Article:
John Hughes

Life
1865-1941; Dublin-born sculptor; ed. Dublin Metropolitan Museum, and appt. Professor of Sculpture to 1902, living thereafter in London and Paris; author of Queen Victoria, commissioned for Leinster House, Dublin, 1903, unveiled by Lord Aberdeen Feb. 1908, later removed to Royal Kilmainham Hosp. in 1948, and finally given to the Australian Govt., where it was adopted as centrepiece in a Sydney urban conservation scheme, 1991; supporting bronzes, incl. a dying Irish soldier [in the Boer War] overlooked by Erin, installed in the roof-garden of Dublin Castle Conference Centre, 1990; he was involved in ornamentation of Loughrea Cathedral and made altar reliefs for Queen’s College, Cork, 1916; also sculpted W. E. Gladstone Memorial figure, intended for the Phoenix Park, but installed instead at Hawarden in 1925.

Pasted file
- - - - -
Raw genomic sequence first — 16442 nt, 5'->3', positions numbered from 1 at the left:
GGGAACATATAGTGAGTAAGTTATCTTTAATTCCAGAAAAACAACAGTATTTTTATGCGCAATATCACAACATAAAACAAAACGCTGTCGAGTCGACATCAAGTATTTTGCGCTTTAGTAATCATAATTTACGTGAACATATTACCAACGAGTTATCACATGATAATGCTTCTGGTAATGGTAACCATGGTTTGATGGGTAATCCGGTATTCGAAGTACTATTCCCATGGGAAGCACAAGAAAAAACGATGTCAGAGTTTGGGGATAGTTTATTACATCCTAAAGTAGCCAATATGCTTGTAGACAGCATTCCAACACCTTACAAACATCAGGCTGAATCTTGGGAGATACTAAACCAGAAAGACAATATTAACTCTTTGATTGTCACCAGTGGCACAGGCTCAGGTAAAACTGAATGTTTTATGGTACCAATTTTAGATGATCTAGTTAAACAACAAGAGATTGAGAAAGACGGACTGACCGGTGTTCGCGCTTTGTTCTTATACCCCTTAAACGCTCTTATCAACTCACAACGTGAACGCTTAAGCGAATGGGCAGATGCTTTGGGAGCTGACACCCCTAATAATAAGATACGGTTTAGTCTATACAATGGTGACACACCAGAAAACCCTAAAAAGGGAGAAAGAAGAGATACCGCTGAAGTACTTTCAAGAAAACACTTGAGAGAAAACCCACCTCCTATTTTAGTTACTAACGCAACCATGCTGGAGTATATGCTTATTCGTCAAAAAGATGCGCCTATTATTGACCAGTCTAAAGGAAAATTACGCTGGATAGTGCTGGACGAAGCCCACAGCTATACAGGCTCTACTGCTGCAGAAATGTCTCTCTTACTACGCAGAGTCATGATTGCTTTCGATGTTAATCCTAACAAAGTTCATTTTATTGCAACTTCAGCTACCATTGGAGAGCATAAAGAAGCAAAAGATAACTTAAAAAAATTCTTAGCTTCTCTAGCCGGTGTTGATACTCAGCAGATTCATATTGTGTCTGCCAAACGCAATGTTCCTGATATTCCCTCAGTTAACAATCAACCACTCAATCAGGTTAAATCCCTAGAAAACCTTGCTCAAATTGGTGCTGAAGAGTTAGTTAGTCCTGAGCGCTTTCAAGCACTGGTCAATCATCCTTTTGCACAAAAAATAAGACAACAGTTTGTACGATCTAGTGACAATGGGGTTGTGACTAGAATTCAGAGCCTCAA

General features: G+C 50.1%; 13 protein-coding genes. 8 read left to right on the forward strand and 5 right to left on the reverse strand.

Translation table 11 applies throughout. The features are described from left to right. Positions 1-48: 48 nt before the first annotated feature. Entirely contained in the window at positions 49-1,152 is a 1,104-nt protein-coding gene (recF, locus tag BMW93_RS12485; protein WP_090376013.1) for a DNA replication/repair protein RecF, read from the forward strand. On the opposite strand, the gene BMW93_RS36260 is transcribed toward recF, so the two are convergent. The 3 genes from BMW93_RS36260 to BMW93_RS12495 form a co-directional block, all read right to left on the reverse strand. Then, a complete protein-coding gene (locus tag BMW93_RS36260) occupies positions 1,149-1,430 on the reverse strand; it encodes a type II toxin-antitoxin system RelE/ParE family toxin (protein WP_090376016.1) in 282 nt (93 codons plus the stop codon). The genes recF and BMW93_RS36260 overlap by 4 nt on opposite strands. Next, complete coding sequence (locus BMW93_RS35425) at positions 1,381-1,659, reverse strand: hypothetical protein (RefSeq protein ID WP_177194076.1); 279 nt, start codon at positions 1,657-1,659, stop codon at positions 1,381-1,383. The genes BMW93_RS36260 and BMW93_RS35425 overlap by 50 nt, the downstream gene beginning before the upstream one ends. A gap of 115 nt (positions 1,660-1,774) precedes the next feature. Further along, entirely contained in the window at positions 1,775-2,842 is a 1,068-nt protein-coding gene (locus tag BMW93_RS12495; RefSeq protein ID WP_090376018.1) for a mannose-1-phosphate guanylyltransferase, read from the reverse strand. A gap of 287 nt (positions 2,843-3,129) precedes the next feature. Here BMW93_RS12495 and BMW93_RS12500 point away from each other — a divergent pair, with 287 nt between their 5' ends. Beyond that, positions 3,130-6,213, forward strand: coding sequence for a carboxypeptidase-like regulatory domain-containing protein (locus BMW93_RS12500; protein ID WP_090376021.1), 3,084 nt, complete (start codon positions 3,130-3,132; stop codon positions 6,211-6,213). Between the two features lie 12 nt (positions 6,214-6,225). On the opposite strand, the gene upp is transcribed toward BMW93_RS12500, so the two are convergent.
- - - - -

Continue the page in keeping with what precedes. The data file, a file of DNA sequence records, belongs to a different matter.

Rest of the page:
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Criticism
Alan Denson, John Hughes, Sculptor 1865-1841: A Documentary Biography (Kendal 169), 516pp. 193 ills. [ltd. edn. of 150].

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Commentary
George (“AE”) Russell - letter to Sarah Purser, 5 March 1902: ‘Hughes has never betrayed to anyone here any sign that he once lived in Ireland. Nobody has heard from him. I expect he is working from before dawn to bed time on his Irish fusiliers who are to guard the statue of the Queen. I wish the Queen had never died and we might have had another Orpheus and Eurydice. I feel sad over it, but I suppose it will turn out all right. I can’t imagine John becoming an Onslow Ford. [...] ’ (Alan Denson, ed. Letters from AE, London: Abelard-Schuman 1961, p.40.)

Brian Fallon, review of John Turpin, Oliver Sheppard 1865-1941 (Dublin: Four Courts), ‘‘Brief’’ [notice], in Times Literary Supplement (3 Aug. 2001), p.28. remarks that Oliver Sheppards’ ‘richly gifted contemporary, John Hughes, never lived down his association with Dublin Castle’.

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